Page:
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This is the Lincoln Continental, a plush luxury sedan for backseat drivers

Ford Motor Company has long struggled to reclaim the pizazz that made its luxury marque, Lincoln, among the most beautiful nameplates of the mid-century. It’s a storied brand that dates back to Henry Ford’s son, Edsel Ford, who had a very different philosophy than his strictly-business father. Edsel, not Henry, founded the Detroit Institute of Arts. He led the company’s efforts to build a war arsenal in World War II. He commissioned the first Lincoln Continental concept as his personal car to show off on his 1939 Florida vacation. Edsel set the tone for a Hollywood-style glamour takeover of the auto industry: Elvis Presley, Liz Taylor, and Frank Sinatra all owned Lincoln Continental Mark IIs. But the trouble for Lincoln is that outside of the ‘90s-era Navigator, it’s never recovered any sense of that old-school swagger. The Continental itself faded out of production, a shadow of its glory days, in 2002.

But you’ve got to give it to the Lincoln brand for not giving up. Lincoln reintroduced the Continental as a concept at the New York International Auto Show last spring — an old trick of using nostalgia to reposition the brand’s flagship for a tenth generation. And for the most part, it worked. Critics (including The Verge) were impressed by its souped-up surface architecture and unusually plush interior that included Gershwin-inspired “Rhapsody Blue” seats.

Now, we have the production version of the car.


At the LA Auto Show, we saw some of Continental’s promised DNA trickle out on the refreshed Lincoln MKZ — particularly its gleaming grille, which is a market improvement on the ‘stache-like front end we’ve grown accustomed to on recent model.

I first glimpsed the production vehicle in December at a New York studio, where I noticed distinct compromises as the Continental made the transition from dreamy show car to the challenge of real world specs and regulations. On the exterior, the Continental grille does indeed gleam, striking an even balance between chrome and good taste and helping to compensate for the more conservative lines on the car. What the Continental has lost in production form is some of its exterior presence as a stately full-sized sedan. Its silhouette is a familiar one — and won’t stand out from the average sedan in its market segment. (But we’re happy to report they’ve kept the trick e-latch door handles — touch-sensitive protrusions just below the windows — that clean up the appearance of the door panels and stand out visually.)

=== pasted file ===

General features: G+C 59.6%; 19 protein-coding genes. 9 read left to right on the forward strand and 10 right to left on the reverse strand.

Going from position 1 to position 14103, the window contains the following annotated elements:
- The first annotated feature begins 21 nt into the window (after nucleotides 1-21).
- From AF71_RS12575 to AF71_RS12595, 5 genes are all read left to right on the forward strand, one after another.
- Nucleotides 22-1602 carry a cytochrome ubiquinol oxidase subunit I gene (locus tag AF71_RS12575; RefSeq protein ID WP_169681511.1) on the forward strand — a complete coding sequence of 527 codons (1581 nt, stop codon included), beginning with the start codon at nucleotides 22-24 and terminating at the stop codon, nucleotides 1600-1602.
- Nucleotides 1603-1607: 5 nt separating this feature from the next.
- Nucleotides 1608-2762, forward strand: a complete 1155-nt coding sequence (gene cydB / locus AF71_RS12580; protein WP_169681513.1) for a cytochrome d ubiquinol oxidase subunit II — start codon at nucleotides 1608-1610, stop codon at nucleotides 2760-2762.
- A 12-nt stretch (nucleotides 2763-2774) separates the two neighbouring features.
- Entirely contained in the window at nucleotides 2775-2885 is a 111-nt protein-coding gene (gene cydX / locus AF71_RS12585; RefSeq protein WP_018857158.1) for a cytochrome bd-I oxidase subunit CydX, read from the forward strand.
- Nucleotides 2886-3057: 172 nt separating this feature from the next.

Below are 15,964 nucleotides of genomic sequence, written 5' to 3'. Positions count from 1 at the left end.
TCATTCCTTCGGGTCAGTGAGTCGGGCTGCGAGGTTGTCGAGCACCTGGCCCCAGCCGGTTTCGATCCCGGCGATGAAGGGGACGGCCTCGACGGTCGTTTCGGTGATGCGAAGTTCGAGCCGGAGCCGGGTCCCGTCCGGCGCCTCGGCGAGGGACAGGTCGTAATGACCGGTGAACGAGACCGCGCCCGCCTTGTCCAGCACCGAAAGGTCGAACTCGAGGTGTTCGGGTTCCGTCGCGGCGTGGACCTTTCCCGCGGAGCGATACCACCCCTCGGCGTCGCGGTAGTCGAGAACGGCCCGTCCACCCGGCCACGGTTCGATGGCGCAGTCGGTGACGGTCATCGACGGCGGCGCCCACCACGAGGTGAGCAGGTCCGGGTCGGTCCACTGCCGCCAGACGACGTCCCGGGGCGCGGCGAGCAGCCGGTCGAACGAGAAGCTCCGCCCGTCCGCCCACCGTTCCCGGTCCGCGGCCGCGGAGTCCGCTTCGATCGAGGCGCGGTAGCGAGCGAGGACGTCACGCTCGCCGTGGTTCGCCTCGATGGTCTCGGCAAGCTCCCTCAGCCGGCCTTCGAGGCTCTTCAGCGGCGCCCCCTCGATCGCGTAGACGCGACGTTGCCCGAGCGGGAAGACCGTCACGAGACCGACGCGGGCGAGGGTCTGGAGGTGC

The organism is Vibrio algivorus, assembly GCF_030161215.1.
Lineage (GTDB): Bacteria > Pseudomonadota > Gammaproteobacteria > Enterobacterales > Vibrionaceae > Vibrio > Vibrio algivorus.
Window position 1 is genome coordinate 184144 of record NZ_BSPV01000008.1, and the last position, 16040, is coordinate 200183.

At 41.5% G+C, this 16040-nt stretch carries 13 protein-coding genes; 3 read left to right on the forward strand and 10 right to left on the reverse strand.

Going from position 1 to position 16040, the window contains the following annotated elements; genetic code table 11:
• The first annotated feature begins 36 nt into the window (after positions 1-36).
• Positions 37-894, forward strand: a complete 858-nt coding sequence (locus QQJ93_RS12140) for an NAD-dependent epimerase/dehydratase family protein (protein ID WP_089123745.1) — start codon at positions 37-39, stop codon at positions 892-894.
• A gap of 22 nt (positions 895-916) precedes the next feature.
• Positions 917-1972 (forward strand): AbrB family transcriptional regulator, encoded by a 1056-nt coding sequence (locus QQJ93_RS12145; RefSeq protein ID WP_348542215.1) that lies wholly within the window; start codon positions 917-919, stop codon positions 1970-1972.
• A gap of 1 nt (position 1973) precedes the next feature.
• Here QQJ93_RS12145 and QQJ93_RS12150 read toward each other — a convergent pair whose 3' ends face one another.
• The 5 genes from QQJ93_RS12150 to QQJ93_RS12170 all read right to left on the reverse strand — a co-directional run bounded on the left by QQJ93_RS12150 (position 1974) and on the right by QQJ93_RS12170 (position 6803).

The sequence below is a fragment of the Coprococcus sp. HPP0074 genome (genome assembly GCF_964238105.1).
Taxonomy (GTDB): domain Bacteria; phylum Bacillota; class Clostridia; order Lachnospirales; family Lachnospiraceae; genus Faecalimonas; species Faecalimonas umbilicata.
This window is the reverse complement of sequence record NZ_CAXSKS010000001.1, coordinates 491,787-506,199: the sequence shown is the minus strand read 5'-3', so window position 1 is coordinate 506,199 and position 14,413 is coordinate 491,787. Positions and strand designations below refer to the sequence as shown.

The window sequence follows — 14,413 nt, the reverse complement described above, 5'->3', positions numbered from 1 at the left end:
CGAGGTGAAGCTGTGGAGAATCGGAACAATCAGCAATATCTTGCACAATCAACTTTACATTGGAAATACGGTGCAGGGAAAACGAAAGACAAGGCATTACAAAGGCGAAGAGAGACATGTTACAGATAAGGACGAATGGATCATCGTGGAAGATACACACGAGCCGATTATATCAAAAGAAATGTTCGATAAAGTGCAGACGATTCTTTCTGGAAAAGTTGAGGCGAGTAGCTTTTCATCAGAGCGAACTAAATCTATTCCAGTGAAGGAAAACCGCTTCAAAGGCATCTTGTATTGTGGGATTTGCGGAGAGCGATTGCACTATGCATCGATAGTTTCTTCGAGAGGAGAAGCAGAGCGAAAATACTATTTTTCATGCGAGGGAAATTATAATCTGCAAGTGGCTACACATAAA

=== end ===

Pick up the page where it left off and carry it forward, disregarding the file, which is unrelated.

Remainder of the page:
Where Lincoln plays its strongest game is on the Continental’s interior, a zone where the company has gone to great strides to help you kick back. This is a Lincoln built to be more comfortable than a Sleep Number mattress. We mean this in the best possible way: Lincoln wants to give you a luxury sedan that lulls you. In practical terms, Lincoln has done this by using acoustically laminated glass and active noise reduction. Perhaps there is a hidden strategy here on the road to self-driving — why do any work behind the wheel when you can max and relax?

Lincoln has also taken its time with materials, and used better quality leather and wood on its surfaces that we’ve also noticed in the MKC and MKX crossovers. The car we saw in New York included the optional panoramic sunroof that makes the interior feel more spacious. When we rested on the seats with 30 available settings, we felt like taking a nap. (Quiet, please.)

After spending time in and around this car, it’s clear that Lincoln has been looking around, weighing heavy on customer research and eyeballing ultra-luxury makers like Bentley and Mercedes-Benz’s stylized treatment on the S Class. And keep in mind, luxury sedans with roomy backseats are especially appealing in China, where Lincoln hopes to make the biggest inroads with this car.

The definition of "luxury" varies from brand to brand

The definition of "luxury" varies from brand to brand, but for Lincoln customers, I’d venture to say the latest CES-style technology does not rank high on their wishlist. To that end, the company has responded with a car steeped in market research: see the return to traditional knobs after Lincoln’s touch-sensitive controls backfired, for instance. Still, Lincoln does manage to squeeze in a bunch of sensors that speak to an automated future, including pre-collision braking, pedestrian detection, and a 360-degree camera system. Used with imaging from 180-degree side mirrors, the parking driver will feel as if a drone is taking a photo from above. It will also offer optional adaptive cruise control, which adjusts the car’s speed based on data from surrounding traffic.

Where Lincoln gets a little more aggressive is under the hood, even without the availability of a V-8 option like you might expect for a car of this size. Instead, the Continental’s top-of-the-line engine is a new 3.0-liter twin-turbocharged V6 that produces 400 horsepower and 400 pound-feet of torque. Lincoln promises an all-wheel drive option and torque vectoring to beef up its ride and handling. It also has the ability to operate in comfort, normal, and sport modes, a very European approach.

The Lincoln flagship sedan will be made in Michigan and goes on sale this fall.

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